Team Familiarity, Role Experience,
and Performance:Evidence from
Indian Software Services
Executive Summary — In contexts ranging from product development to service delivery, a significant amount of an organization's work is conducted by "fluid teams" that strive for innovative output. Fluid project teams exist only for the duration of a single project, and are comprised of members who may join or leave a team during the course of a project. In such settings, simple measures of cumulative output may not accurately capture team experience, particularly when changes in team composition are substantial over time. This study of an Indian software services firm, Wipro Technologies, considers an approach for capturing the experience held by fluid teams. It extends the concept of team fluidity in a way that allows for greater granularity in the measurement of team experience and a finer understanding of the determinants of team performance. Key concepts include:
- The findings underscore the need to use caution in assuming cumulative output wholly captures experience when team membership is not constant from one project to the next.
- These results build on previous research on team familiarity by considering longitudinal data on the individual members of teams.
- The findings also emphasize the importance of considering role experience and studying experience at different levels of seniority.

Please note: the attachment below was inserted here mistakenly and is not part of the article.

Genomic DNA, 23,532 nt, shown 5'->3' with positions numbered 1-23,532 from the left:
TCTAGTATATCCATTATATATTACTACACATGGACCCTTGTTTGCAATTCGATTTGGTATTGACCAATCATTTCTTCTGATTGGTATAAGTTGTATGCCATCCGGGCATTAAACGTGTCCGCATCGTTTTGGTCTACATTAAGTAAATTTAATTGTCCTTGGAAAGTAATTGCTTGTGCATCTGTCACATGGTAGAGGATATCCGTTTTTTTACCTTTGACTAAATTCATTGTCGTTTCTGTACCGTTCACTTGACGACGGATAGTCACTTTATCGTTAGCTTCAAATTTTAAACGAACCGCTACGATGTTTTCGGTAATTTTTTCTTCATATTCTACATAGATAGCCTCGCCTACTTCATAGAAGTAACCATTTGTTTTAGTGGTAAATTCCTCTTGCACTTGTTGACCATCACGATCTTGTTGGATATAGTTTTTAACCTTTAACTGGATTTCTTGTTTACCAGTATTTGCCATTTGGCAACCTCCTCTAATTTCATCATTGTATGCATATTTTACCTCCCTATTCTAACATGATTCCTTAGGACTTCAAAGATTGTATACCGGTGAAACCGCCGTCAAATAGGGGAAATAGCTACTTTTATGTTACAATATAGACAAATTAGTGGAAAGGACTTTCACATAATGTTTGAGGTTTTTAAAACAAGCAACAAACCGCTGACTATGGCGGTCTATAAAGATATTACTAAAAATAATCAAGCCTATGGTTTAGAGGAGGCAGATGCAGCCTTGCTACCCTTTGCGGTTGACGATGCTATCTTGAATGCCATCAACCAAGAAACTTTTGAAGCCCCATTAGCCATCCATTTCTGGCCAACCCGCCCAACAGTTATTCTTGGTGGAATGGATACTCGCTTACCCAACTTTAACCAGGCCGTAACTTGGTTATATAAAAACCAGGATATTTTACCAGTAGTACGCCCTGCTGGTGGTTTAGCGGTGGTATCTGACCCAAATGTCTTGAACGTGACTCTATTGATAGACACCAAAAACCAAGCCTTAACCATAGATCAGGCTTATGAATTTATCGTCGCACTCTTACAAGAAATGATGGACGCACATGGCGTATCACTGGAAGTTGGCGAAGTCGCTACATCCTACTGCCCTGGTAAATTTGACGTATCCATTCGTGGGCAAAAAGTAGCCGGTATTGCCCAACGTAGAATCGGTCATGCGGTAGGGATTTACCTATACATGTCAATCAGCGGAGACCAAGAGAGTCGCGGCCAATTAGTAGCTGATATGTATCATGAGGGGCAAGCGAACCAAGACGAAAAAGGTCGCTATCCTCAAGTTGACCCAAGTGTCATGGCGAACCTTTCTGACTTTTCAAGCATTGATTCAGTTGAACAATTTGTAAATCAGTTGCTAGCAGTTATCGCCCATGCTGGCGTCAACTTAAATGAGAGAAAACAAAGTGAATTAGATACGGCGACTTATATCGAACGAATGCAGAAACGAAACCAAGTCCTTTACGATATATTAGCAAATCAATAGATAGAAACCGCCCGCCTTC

Much of the literature on learning views experience as a unidimensional concept captured by the cumulative production volume or number of projects completed by a team. Implicit in this approach is the assumption that teams are stable in their membership and internal organization. In practice, however, such stability is rare, as the composition and structure of teams often changes over time or between projects. In this paper, we use detailed data from an Indian software services firm to examine how such changes may affect the accumulation of experience within, and the performance of, teams. We find that the level of team familiarity (i.e., the average number of times that each team member has worked with every other member of the team) has a significant and positive effect on performance but that conventional measures of the experience of individual team members (e.g., years at the firm) do not impact performance. We do find, however, that the role experience of individuals in a team (i.e., years in a given role within a team) is associated with better team performance. We examine the impact of role experience separately for team managers and team members. We find that a manager's role experience is positively related to outcome measures that are easily observable in process but is not related to outcomes that are difficult to monitor in process. In comparison, a member's role experience is positively related to both types of outcomes. Our results offer an approach for capturing the experience held by fluid teams and highlight the need to study context-specific measures of experience, including role experience, in addition to offering further insight into how the interactions of team members may contribute to the development of broader firm capabilities.